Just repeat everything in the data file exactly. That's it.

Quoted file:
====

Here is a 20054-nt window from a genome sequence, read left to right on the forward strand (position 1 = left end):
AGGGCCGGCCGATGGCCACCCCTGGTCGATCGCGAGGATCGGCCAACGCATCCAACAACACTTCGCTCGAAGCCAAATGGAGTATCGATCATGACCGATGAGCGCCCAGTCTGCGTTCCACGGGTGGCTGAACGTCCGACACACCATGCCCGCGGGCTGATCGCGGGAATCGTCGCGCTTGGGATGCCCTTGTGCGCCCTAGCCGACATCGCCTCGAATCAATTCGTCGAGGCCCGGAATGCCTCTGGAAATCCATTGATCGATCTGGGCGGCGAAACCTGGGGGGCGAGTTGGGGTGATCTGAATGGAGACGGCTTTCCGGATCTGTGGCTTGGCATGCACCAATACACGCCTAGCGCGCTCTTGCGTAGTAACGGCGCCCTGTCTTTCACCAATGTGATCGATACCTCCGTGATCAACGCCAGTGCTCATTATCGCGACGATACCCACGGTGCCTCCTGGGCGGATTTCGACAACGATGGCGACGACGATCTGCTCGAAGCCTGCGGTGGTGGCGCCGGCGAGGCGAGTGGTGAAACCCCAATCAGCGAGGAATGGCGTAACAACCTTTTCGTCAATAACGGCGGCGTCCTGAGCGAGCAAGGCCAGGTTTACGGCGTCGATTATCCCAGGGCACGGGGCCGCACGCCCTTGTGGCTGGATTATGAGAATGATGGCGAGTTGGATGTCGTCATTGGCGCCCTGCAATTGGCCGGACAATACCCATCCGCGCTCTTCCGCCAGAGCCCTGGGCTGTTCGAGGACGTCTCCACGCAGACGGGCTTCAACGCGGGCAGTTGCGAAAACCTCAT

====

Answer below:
Here is a 20054-nt window from a genome sequence, read left to right on the forward strand (position 1 = left end):
AGGGCCGGCCGATGGCCACCCCTGGTCGATCGCGAGGATCGGCCAACGCATCCAACAACACTTCGCTCGAAGCCAAATGGAGTATCGATCATGACCGATGAGCGCCCAGTCTGCGTTCCACGGGTGGCTGAACGTCCGACACACCATGCCCGCGGGCTGATCGCGGGAATCGTCGCGCTTGGGATGCCCTTGTGCGCCCTAGCCGACATCGCCTCGAATCAATTCGTCGAGGCCCGGAATGCCTCTGGAAATCCATTGATCGATCTGGGCGGCGAAACCTGGGGGGCGAGTTGGGGTGATCTGAATGGAGACGGCTTTCCGGATCTGTGGCTTGGCATGCACCAATACACGCCTAGCGCGCTCTTGCGTAGTAACGGCGCCCTGTCTTTCACCAATGTGATCGATACCTCCGTGATCAACGCCAGTGCTCATTATCGCGACGATACCCACGGTGCCTCCTGGGCGGATTTCGACAACGATGGCGACGACGATCTGCTCGAAGCCTGCGGTGGTGGCGCCGGCGAGGCGAGTGGTGAAACCCCAATCAGCGAGGAATGGCGTAACAACCTTTTCGTCAATAACGGCGGCGTCCTGAGCGAGCAAGGCCAGGTTTACGGCGTCGATTATCCCAGGGCACGGGGCCGCACGCCCTTGTGGCTGGATTATGAGAATGATGGCGAGTTGGATGTCGTCATTGGCGCCCTGCAATTGGCCGGACAATACCCATCCGCGCTCTTCCGCCAGAGCCCTGGGCTGTTCGAGGACGTCTCCACGCAGACGGGCTTCAACGCGGGCAGTTGCGAAAACCTCAT